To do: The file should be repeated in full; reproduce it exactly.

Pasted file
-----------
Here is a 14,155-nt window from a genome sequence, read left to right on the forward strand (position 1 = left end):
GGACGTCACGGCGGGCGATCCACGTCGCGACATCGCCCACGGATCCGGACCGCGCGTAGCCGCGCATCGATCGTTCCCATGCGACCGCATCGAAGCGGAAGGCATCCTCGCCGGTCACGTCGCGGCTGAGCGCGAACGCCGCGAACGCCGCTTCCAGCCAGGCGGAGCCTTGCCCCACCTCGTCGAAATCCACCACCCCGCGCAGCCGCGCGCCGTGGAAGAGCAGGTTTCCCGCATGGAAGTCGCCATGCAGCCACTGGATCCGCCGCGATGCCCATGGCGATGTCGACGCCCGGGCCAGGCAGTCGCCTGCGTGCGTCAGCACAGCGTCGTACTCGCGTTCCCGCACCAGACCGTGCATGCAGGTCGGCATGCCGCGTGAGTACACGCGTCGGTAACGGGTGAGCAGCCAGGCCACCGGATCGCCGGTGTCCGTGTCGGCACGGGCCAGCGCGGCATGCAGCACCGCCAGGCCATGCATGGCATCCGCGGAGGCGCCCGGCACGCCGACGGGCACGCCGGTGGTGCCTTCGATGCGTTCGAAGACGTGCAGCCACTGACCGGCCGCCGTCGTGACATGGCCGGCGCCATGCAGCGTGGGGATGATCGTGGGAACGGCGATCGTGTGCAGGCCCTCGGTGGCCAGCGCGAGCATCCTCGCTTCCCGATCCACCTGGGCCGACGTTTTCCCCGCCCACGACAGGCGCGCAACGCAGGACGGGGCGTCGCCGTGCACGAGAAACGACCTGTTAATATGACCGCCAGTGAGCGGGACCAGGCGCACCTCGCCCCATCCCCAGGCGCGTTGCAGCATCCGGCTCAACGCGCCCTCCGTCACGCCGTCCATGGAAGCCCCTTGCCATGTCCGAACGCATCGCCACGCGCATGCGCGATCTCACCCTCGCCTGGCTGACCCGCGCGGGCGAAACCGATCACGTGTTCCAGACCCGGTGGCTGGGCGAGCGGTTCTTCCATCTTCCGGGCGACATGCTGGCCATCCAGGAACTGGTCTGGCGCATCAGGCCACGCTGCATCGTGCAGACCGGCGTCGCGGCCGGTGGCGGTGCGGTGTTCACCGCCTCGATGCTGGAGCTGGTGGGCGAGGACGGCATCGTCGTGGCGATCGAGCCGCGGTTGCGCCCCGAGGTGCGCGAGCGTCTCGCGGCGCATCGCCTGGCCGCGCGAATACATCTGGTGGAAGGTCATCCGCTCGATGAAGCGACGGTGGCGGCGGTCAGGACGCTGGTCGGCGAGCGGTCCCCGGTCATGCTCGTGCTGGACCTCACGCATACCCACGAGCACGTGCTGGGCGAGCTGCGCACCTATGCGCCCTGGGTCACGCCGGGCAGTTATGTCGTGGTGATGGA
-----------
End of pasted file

Here is a 14,155-nt window from a genome sequence, read left to right on the forward strand (position 1 = left end):
GGACGTCACGGCGGGCGATCCACGTCGCGACATCGCCCACGGATCCGGACCGCGCGTAGCCGCGCATCGATCGTTCCCATGCGACCGCATCGAAGCGGAAGGCATCCTCGCCGGTCACGTCGCGGCTGAGCGCGAACGCCGCGAACGCCGCTTCCAGCCAGGCGGAGCCTTGCCCCACCTCGTCGAAATCCACCACCCCGCGCAGCCGCGCGCCGTGGAAGAGCAGGTTTCCCGCATGGAAGTCGCCATGCAGCCACTGGATCCGCCGCGATGCCCATGGCGATGTCGACGCCCGGGCCAGGCAGTCGCCTGCGTGCGTCAGCACAGCGTCGTACTCGCGTTCCCGCACCAGACCGTGCATGCAGGTCGGCATGCCGCGTGAGTACACGCGTCGGTAACGGGTGAGCAGCCAGGCCACCGGATCGCCGGTGTCCGTGTCGGCACGGGCCAGCGCGGCATGCAGCACCGCCAGGCCATGCATGGCATCCGCGGAGGCGCCCGGCACGCCGACGGGCACGCCGGTGGTGCCTTCGATGCGTTCGAAGACGTGCAGCCACTGACCGGCCGCCGTCGTGACATGGCCGGCGCCATGCAGCGTGGGGATGATCGTGGGAACGGCGATCGTGTGCAGGCCCTCGGTGGCCAGCGCGAGCATCCTCGCTTCCCGATCCACCTGGGCCGACGTTTTCCCCGCCCACGACAGGCGCGCAACGCAGGACGGGGCGTCGCCGTGCACGAGAAACGACCTGTTAATATGACCGCCAGTGAGCGGGACCAGGCGCACCTCGCCCCATCCCCAGGCGCGTTGCAGCATCCGGCTCAACGCGCCCTCCGTCACGCCGTCCATGGAAGCCCCTTGCCATGTCCGAACGCATCGCCACGCGCATGCGCGATCTCACCCTCGCCTGGCTGACCCGCGCGGGCGAAACCGATCACGTGTTCCAGACCCGGTGGCTGGGCGAGCGGTTCTTCCATCTTCCGGGCGACATGCTGGCCATCCAGGAACTGGTCTGGCGCATCAGGCCACGCTGCATCGTGCAGACCGGCGTCGCGGCCGGTGGCGGTGCGGTGTTCACCGCCTCGATGCTGGAGCTGGTGGGCGAGGACGGCATCGTCGTGGCGATCGAGCCGCGGTTGCGCCCCGAGGTGCGCGAGCGTCTCGCGGCGCATCGCCTGGCCGCGCGAATACATCTGGTGGAAGGTCATCCGCTCGATGAAGCGACGGTGGCGGCGGTCAGGACGCTGGTCGGCGAGCGGTCCCCGGTCATGCTCGTGCTGGACCTCACGCATACCCACGAGCACGTGCTGGGCGAGCTGCGCACCTATGCGCCCTGGGTCACGCCGGGCAGTTATGTCGTGGTGATGGA